TSP nest eggs growing

When it comes to saving and investing for retirement, federal and military personnel are way ahead of their private sector counterparts. While many Americans do or will depend almost entirely on Social Security alone when they retire, members of the uniformed services and the federal civil servants are taking advantage of various voluntary savings-investment options available to them.

Despite, or maybe because of, the ups and downs of the stock market, the average value of Thrift Savings Plan accounts continues to increase by an average of about $3,000 per month, per investor.

In April, the average TSP account balance of investors under the Federal Employees Retirement System was $145,423. That was up from $142,512 in March of this year. Just over 3.4 million workers and retirees under the FERS system have TSP accounts.

In April the average TSP account balance for investors under the old Civil Service Retirement System was $153,391, up from $150,467 the month before. There are 309,151 CSRS participants in the TSP according to the Federal Retirement Thrift Investment Board.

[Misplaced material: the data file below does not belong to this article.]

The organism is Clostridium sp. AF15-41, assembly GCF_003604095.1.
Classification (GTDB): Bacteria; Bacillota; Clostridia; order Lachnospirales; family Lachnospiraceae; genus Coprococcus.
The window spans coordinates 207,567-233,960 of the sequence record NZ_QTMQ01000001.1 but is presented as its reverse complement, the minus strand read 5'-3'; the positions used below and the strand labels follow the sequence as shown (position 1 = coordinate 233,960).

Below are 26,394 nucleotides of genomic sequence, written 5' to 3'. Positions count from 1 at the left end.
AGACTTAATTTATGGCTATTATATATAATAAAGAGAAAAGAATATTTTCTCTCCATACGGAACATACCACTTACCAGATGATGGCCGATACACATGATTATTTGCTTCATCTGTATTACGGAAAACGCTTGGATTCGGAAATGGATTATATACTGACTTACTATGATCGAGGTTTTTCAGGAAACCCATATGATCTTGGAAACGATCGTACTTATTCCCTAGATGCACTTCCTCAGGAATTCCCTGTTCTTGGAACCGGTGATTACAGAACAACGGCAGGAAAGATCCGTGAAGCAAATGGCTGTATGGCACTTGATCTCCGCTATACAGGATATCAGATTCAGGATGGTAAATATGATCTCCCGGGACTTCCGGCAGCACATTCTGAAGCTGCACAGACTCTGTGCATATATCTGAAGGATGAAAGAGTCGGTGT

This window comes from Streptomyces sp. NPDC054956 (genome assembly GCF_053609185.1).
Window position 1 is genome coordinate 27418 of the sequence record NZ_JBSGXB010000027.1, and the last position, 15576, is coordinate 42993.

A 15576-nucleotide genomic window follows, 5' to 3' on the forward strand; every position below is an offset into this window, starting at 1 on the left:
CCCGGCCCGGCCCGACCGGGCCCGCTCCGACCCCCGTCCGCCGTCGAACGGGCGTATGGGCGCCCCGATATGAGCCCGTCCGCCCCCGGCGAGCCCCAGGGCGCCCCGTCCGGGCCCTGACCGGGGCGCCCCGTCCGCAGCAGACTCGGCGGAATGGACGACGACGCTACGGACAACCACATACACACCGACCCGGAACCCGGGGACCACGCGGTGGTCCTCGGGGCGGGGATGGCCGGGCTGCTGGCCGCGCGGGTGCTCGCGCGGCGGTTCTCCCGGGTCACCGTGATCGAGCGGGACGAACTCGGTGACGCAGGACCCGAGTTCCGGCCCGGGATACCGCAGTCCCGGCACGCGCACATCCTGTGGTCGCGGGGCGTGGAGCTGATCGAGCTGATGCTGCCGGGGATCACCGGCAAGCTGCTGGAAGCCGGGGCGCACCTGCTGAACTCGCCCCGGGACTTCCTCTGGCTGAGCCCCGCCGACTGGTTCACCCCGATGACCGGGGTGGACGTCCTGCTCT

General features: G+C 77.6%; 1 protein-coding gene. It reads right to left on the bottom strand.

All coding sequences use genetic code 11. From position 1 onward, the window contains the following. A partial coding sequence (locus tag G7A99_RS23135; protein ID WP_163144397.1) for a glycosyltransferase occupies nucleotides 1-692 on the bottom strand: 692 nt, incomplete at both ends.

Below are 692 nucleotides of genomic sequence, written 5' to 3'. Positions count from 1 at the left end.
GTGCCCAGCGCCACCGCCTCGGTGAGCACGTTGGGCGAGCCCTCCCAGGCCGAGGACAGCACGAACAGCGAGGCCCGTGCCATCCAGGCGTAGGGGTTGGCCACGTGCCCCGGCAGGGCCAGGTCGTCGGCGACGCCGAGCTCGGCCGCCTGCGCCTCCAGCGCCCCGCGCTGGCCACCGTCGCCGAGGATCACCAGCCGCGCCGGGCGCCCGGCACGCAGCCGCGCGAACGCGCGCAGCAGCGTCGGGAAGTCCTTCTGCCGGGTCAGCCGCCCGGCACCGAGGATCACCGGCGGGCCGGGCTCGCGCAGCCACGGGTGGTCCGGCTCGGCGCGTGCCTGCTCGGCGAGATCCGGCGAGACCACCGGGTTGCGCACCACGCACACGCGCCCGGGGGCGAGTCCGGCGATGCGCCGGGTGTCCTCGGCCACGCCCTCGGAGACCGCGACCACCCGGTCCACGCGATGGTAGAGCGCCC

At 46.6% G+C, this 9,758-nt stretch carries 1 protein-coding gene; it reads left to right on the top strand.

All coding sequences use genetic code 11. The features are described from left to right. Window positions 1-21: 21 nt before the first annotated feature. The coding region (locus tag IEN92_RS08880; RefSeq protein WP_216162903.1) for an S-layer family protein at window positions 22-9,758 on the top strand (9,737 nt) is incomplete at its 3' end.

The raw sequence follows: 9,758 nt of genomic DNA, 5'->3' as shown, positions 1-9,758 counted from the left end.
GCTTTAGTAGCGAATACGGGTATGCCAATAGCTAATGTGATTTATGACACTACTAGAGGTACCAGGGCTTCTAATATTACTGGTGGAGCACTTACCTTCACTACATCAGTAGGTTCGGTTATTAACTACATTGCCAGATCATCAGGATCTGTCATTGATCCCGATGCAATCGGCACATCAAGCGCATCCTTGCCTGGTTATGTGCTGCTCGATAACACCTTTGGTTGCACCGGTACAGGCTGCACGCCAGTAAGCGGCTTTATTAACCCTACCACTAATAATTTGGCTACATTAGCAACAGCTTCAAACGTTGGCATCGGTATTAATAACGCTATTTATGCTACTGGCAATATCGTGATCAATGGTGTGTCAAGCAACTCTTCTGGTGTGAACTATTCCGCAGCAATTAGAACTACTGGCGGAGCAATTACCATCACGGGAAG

The average balance for uniformed services participants in the TSP was $27,327 in April, up from $26,630 the previous month. There are 1.3 million members of the uniformed military participating in the TSP, which is Uncle Sam’s on-steriods version of a 401k plan.

Only about 13% of private companies offer 401k plan options to their employees. Many don’t make any matching contributions to employee accounts. The federal government will match up to 5% for FERS investors.

The tax-free-when-you- retire Roth option is also very popular with workers and retirees. As of April, 560,625 FERS participants had Roth accounts worth an average of $13,379. There were 10,085 CSRS participants with an average balance of $21,379. And 526,306 members of the uniformed services had Roth accounts in the TSP with an average balance of $9,342.

Estimates of how well, or poorly, Americans are saving for retirement vary all over the place. But most surveys or estimates indicate that many people have little or nothing and that a large number of people would be hard-pressed if suddenly presented with a $400 bill. Whatever the actual numbers, it appears that many, if not most, federal workers— thanks to their regular annuities and investments in the TSP — will be among the most comfortable folks in retirement.

Nearly Useless Factoid

By Alazar Moges

When you think of the office of the presidency, you think about power. But physically, many of the men that held the role didn’t exactly fit the traditional build. None more than our fourth president, James Madison, who stood at only 5 feet 4 inches and weighed around one hundred pounds. Power can come in many sizes.

Source: Business Insider